Running TsunAWI

If everything is at its place - the mesh in MeshPath, tsunami.namelist in the working directory - TsunAWI can be started as follows:

export OMP_NUM_THREADS=4  # adjust to your hardware
ulimit -s unlimited       # to prevent spurious seg faults


The ulimit -s command shows and sets the stack size. For realistic setups, the default is usually too low for TsunAWI. If ompTsuna.x crashes with a segmentation fault and you are not allowed to choose unlimited, check with ulimit -s for the current value and try with multiples of this value.

Examples and small test cases

A few small examples, ready with mesh and namelist, are available in . Please refer to the documentation there.

Parallel runs on multicore computers

TsunAWI is parallelized with OpenMP-directives and can employ as many cores and hyperthreading as your computer offers with access to the same main memory.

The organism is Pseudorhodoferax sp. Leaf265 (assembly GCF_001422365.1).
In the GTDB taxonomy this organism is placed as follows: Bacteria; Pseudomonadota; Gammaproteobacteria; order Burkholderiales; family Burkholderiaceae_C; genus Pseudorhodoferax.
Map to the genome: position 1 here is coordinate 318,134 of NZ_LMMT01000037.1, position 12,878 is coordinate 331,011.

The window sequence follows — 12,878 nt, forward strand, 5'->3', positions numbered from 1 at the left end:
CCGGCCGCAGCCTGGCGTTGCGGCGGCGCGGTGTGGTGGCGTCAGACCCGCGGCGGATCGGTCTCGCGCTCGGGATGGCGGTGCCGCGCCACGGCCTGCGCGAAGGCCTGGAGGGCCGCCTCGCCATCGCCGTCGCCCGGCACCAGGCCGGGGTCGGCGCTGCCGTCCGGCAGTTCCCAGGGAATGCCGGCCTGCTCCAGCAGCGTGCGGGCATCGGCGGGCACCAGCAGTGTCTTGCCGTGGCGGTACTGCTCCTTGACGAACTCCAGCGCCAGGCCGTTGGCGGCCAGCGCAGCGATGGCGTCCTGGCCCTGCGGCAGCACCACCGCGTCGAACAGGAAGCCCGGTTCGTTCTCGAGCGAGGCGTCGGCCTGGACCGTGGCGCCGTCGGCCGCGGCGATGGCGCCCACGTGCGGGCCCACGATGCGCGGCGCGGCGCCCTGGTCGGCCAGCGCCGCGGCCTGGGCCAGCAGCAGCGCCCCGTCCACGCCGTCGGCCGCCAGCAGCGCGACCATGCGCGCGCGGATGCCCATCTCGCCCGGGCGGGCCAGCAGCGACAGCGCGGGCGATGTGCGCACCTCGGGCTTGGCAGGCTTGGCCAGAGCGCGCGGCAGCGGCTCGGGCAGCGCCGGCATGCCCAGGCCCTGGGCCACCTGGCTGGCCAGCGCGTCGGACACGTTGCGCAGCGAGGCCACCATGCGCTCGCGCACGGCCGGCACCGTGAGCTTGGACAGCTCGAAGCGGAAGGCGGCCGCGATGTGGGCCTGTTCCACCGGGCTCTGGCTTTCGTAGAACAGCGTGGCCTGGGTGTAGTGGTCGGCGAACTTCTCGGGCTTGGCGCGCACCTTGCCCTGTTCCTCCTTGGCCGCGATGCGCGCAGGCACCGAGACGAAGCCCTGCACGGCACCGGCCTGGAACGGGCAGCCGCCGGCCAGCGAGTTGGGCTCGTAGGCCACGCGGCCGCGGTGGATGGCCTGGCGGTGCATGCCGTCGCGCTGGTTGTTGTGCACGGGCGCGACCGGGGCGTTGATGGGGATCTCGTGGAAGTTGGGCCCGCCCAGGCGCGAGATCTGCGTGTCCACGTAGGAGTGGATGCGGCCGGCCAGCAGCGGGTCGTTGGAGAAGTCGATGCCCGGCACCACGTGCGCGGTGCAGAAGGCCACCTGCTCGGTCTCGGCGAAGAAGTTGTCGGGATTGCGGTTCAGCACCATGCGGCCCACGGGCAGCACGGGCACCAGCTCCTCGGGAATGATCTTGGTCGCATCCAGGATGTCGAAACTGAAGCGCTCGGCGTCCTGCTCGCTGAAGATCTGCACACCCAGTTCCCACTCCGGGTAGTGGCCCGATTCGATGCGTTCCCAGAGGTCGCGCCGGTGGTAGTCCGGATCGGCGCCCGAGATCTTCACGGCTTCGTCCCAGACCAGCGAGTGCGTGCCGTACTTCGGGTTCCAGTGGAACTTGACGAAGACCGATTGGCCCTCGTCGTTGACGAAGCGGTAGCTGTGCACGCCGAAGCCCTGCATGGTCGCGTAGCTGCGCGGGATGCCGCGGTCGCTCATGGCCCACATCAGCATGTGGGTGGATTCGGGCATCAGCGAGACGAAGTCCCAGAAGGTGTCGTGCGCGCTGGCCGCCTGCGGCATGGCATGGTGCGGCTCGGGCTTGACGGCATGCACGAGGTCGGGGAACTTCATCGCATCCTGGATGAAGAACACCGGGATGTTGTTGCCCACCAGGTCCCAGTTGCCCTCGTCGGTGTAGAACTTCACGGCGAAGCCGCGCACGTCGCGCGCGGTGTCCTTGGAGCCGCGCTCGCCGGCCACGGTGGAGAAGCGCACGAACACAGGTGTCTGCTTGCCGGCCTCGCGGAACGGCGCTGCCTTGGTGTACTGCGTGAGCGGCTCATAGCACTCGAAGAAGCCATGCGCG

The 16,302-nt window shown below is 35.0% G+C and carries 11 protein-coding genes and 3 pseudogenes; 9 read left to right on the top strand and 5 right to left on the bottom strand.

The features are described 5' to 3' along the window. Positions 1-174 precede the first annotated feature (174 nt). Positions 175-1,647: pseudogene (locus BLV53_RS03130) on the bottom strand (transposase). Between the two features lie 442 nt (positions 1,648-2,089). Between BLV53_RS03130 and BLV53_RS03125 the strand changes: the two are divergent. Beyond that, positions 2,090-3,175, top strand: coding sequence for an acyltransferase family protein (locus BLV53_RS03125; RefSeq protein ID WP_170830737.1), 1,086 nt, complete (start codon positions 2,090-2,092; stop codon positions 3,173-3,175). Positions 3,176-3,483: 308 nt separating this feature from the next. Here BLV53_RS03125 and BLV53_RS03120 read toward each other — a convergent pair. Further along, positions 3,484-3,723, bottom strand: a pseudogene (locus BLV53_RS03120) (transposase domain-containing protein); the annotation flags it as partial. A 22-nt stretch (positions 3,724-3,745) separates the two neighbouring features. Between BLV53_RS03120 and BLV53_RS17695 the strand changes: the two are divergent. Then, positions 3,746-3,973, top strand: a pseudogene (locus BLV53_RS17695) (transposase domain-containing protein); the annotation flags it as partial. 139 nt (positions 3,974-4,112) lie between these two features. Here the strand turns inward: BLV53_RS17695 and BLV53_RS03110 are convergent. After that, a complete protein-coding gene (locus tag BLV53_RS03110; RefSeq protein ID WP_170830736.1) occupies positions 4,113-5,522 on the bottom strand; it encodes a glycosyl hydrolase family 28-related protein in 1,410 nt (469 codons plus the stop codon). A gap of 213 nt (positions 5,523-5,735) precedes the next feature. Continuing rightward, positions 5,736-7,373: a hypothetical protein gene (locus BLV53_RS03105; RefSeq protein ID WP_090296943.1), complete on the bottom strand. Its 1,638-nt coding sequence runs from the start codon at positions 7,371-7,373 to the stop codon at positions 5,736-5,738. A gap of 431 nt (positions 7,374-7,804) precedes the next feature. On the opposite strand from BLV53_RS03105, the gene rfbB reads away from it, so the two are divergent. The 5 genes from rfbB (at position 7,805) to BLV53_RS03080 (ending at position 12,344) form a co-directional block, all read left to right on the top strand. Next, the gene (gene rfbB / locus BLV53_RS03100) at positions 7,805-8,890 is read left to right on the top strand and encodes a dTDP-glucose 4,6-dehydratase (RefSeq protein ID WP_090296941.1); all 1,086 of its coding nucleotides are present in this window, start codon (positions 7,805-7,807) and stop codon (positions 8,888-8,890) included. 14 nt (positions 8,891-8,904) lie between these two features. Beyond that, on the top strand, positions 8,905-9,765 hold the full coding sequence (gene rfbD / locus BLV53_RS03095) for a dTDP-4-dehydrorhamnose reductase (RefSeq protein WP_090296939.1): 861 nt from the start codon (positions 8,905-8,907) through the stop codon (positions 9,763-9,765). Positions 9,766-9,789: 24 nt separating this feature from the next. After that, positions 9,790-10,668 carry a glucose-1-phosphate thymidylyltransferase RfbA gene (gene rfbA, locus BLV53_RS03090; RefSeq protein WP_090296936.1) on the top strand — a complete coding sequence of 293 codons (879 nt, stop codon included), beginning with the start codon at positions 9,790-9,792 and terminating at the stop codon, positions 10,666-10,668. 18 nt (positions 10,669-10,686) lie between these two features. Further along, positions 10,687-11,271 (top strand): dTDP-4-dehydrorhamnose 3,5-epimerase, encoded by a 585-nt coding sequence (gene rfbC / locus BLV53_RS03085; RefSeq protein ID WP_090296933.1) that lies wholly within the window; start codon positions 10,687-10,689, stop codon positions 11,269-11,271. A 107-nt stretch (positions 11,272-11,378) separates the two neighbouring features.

The number of threads is set by the environment variable OMP_NUM_THREADS. There might be defaults set by the operating system or, in case of a multi-user cluster, by the batch system.

Usually, TsunAWI suffers from load inbalancing, in particular in the early timesteps when the tsunami is restricted to its small region of origin.


  • A PC with a 4-core CPU, no hyperthreading, still used for other work at the same time: OMP_NUM_THREADS=3 and OMP_SCHEDULE="DYNAMIC,1024".

  • A typical two-socket cluster node, each socket with a 40-core CPU and two threads per core (hyperthreading), allows a total of 2\times40\times2=160 threads: choose OMP_NUM_THREADS=160.

    As the main memory is common, but divided physically between the two CPUs, memory locality is an issue that counteracts the dynamic scheduling. Compare runtimes for OMP_SCHEDULE="STATIC,0" (usually the default) and OMP_SCHEDULE="DYNAMIC, 1024".

  • Usually, it is best to pin each OpenMP thread to one core. Refer to your systems documentation. Typical settings are export OMP_PROC_BIND=TRUE or, for Slurm job scripts, srun --cpu-bind=threads